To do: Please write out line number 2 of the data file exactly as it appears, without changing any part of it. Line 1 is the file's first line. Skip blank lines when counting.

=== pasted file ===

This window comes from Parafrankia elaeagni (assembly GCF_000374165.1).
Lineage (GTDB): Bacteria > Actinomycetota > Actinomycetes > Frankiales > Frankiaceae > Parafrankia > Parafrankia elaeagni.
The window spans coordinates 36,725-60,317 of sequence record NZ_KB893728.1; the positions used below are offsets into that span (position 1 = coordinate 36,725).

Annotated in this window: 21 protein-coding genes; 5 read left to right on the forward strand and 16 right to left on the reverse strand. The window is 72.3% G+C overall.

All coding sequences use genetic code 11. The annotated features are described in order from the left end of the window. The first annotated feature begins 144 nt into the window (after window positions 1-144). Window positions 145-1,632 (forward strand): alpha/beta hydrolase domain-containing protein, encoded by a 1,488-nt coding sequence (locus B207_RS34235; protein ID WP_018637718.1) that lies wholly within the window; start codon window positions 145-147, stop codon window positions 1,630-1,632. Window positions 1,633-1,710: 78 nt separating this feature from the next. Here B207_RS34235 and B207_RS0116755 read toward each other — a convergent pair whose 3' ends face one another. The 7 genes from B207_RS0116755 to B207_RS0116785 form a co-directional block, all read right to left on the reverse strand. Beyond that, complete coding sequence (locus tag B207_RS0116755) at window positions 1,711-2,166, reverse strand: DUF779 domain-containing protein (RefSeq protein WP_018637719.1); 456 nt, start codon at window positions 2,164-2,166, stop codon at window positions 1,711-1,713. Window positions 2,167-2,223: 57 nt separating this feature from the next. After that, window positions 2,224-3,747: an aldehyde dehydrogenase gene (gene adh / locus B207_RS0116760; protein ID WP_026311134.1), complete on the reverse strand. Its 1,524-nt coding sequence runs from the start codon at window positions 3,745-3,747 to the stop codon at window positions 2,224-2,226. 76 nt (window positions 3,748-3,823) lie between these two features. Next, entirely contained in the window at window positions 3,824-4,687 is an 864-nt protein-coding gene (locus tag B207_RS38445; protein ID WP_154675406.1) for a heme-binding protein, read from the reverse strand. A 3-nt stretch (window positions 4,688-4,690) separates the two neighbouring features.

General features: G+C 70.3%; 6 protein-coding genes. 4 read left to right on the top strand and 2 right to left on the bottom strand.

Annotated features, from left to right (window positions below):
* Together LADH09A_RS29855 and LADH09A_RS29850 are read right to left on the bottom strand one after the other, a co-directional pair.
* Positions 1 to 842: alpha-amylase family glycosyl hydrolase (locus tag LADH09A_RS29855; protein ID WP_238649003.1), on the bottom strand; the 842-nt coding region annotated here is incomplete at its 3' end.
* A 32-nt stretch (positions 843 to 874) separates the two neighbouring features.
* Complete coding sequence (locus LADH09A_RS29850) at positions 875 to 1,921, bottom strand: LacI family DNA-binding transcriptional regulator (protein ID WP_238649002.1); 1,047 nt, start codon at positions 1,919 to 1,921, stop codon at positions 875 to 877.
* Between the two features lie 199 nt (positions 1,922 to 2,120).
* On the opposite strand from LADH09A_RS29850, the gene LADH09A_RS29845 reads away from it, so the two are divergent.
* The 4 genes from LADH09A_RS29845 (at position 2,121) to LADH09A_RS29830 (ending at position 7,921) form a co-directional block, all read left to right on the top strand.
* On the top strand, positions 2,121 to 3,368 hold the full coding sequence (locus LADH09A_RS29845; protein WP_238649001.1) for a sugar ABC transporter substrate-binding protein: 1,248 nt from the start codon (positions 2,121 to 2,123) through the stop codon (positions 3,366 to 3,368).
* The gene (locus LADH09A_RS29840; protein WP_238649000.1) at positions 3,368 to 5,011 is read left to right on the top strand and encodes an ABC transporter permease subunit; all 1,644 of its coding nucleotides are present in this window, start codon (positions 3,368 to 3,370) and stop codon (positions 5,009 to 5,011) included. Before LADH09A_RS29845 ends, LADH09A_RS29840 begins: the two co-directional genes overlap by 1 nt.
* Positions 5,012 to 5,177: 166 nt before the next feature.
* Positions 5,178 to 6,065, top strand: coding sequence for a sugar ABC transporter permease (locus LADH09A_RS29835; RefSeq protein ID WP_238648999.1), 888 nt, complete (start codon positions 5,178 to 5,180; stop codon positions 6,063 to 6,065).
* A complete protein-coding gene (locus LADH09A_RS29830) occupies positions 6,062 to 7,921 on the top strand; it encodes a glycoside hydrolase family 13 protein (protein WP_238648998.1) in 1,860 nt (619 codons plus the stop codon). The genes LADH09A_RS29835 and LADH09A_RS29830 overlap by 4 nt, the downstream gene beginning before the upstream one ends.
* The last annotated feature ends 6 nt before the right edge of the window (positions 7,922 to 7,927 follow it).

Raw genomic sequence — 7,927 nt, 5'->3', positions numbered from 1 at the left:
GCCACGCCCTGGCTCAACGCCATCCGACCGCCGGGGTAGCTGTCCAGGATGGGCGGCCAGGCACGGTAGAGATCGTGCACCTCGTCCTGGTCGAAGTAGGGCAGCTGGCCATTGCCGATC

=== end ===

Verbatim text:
Lineage (GTDB): Bacteria > Actinomycetota > Actinomycetes > Frankiales > Frankiaceae > Parafrankia > Parafrankia elaeagni.